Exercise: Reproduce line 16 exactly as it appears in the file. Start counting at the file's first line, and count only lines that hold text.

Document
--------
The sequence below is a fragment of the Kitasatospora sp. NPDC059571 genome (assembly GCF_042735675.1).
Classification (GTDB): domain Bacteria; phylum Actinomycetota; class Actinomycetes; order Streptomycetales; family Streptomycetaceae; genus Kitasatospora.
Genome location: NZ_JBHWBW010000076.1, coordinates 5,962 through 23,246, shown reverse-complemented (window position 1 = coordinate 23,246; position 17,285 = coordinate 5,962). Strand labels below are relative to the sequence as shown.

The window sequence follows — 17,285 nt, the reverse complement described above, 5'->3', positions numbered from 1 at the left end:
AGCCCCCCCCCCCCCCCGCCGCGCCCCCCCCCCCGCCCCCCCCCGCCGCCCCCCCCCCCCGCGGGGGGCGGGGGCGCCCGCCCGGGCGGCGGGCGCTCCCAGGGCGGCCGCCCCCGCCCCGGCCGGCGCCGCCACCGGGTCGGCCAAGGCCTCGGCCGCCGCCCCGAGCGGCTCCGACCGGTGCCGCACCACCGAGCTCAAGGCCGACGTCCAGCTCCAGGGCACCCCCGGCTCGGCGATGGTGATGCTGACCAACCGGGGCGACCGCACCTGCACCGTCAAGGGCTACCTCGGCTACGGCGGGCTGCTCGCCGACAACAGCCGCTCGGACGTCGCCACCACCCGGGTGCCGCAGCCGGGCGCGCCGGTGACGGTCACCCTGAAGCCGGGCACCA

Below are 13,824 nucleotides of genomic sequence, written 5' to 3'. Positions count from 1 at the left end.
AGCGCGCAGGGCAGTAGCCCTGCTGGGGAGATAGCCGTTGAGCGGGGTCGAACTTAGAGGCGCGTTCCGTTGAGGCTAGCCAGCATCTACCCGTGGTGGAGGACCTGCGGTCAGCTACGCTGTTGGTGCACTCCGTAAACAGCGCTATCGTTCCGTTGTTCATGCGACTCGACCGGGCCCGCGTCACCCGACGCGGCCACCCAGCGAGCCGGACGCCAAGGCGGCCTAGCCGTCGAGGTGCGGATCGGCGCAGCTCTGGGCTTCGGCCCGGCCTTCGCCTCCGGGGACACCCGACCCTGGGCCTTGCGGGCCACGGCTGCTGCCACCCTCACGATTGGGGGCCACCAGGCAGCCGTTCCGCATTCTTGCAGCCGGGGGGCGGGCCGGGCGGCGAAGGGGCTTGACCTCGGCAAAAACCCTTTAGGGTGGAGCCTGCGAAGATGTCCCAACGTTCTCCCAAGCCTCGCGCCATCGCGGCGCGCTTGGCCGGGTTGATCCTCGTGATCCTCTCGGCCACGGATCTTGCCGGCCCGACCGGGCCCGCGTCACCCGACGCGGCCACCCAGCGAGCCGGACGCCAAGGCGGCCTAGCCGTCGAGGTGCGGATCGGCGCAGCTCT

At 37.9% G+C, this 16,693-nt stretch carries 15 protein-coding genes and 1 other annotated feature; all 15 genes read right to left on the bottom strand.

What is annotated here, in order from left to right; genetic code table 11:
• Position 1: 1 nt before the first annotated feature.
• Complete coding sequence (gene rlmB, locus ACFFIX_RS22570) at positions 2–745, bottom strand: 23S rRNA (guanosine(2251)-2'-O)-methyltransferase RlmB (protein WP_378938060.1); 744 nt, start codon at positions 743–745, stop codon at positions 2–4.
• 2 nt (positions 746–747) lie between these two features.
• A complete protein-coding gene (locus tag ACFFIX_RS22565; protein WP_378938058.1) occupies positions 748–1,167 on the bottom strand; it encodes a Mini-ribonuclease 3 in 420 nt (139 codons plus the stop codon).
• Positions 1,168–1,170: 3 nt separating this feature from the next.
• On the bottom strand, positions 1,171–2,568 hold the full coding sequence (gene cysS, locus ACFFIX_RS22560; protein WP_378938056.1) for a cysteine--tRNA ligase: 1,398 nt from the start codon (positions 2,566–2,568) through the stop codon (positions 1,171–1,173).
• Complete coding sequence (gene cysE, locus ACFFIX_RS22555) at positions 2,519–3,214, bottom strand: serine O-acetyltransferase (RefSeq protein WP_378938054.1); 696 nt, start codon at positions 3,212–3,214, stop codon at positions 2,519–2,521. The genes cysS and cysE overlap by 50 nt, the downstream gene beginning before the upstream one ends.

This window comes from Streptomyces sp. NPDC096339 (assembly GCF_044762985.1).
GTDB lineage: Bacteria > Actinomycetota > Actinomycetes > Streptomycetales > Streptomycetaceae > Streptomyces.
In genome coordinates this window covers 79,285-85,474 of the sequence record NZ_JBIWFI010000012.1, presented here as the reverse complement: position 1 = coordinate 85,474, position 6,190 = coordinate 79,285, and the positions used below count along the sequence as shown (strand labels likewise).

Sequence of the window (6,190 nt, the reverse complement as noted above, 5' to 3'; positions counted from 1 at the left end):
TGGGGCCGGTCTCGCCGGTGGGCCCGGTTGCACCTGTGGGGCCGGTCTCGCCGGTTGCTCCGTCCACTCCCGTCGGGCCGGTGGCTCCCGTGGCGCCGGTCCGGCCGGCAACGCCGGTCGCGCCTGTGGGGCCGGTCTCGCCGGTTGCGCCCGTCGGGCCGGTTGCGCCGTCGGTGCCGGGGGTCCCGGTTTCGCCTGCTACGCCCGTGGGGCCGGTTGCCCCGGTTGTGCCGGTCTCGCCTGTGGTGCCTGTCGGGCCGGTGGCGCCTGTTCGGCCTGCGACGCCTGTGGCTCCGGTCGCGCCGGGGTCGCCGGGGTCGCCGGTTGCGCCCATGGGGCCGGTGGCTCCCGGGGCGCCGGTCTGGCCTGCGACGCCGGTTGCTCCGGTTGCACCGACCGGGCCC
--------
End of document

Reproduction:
• Complete coding sequence (gene cysE, locus ACFFIX_RS22555) at positions 2,519–3,214, bottom strand: serine O-acetyltransferase (RefSeq protein WP_378938054.1); 696 nt, start codon at positions 3,212–3,214, stop codon at positions 2,519–2,521. The genes cysS and cysE overlap by 50 nt, the downstream gene beginning before the upstream one ends.